The skeletal remains found in Indonesia initially thought to be a new species of human likened to a Hobbit actually was a deformed individual who likely suffered from Down syndrome, U.S., Australian and Chinese researchers say. The remains were found in 2004 on the island of Flores and were dubbed Homo floresiensis.
The remains, about 15,000 years old, consisted of a skull and thigh bone and researchers said the specimen was about 3.5 feet tall. Homo floresiensis shared some traits with Homo erectus and Astralopithecus but had other traits that were different, leading to the initial supposition it was a new species.
A re-examination of the remains, however, shows the cranial volume is consistent "for a modern human with Down syndrome from the same geographic region," concluded Robert B. Eckhardt, professor of developmental genetics and evolution at Penn State University.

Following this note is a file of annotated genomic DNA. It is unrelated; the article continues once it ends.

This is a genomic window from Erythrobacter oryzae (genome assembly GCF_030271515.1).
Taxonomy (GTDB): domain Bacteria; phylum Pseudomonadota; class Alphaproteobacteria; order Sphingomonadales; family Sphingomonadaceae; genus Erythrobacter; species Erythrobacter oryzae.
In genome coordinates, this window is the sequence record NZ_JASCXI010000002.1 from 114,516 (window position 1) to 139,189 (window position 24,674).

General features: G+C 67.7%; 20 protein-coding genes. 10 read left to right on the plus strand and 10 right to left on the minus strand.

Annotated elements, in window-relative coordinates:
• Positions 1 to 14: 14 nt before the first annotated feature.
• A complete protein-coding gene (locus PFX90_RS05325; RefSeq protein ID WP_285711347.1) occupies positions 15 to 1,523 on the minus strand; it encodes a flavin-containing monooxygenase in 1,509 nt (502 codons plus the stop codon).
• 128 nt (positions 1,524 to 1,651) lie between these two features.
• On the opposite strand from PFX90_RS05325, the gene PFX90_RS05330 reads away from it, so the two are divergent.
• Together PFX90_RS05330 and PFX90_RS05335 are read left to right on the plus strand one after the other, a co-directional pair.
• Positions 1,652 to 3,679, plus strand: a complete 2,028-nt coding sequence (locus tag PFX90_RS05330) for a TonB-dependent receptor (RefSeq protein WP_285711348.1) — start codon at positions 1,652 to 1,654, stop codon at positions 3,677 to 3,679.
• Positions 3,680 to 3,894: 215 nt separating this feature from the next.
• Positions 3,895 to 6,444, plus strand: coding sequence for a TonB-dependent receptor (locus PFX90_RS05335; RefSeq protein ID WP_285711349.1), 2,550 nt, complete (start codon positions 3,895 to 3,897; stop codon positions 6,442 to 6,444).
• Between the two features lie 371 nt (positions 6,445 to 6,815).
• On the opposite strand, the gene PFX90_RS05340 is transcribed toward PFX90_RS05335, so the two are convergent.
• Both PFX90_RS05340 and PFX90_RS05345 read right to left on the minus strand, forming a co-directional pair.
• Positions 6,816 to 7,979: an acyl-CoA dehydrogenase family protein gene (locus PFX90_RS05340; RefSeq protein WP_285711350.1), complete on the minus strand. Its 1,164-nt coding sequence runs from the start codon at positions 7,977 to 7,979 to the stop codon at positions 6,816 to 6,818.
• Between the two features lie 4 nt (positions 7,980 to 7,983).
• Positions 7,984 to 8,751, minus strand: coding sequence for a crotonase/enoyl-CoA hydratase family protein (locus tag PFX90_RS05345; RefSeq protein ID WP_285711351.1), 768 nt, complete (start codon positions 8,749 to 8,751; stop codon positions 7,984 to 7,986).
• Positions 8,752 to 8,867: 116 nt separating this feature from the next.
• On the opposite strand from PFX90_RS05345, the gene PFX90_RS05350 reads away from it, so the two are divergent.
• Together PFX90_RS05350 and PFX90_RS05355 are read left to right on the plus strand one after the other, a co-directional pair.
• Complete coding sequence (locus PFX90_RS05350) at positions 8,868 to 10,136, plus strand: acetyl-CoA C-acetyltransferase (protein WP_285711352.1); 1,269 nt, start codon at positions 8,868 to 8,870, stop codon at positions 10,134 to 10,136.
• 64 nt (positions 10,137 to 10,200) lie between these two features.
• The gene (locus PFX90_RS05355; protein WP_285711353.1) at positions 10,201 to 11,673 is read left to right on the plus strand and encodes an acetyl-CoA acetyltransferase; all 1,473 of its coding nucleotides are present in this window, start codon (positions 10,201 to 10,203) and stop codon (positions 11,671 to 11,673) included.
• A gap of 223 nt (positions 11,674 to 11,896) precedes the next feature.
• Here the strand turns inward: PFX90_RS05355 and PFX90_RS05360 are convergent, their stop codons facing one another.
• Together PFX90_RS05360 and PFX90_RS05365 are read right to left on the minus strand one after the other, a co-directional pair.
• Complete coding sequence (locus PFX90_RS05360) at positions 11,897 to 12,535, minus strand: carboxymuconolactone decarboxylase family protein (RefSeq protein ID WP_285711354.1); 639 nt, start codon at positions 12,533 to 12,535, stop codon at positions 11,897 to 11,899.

"When we first saw these bones, several of us immediately spotted a developmental disturbance," Eckhardt said in a press release, "but we did not assign a specific diagnosis because the bones were so fragmentary. Over the years, several lines of evidence have converged on Down syndrome."
Maciej Henneberg, professor of anatomy and pathology at the University of Adelaide, and Kenneth Hsü, a Chinese geologist and paleoclimatologist, were also involved in the reanalysis, published this week in the Proceedings of the National Academy of Sciences.
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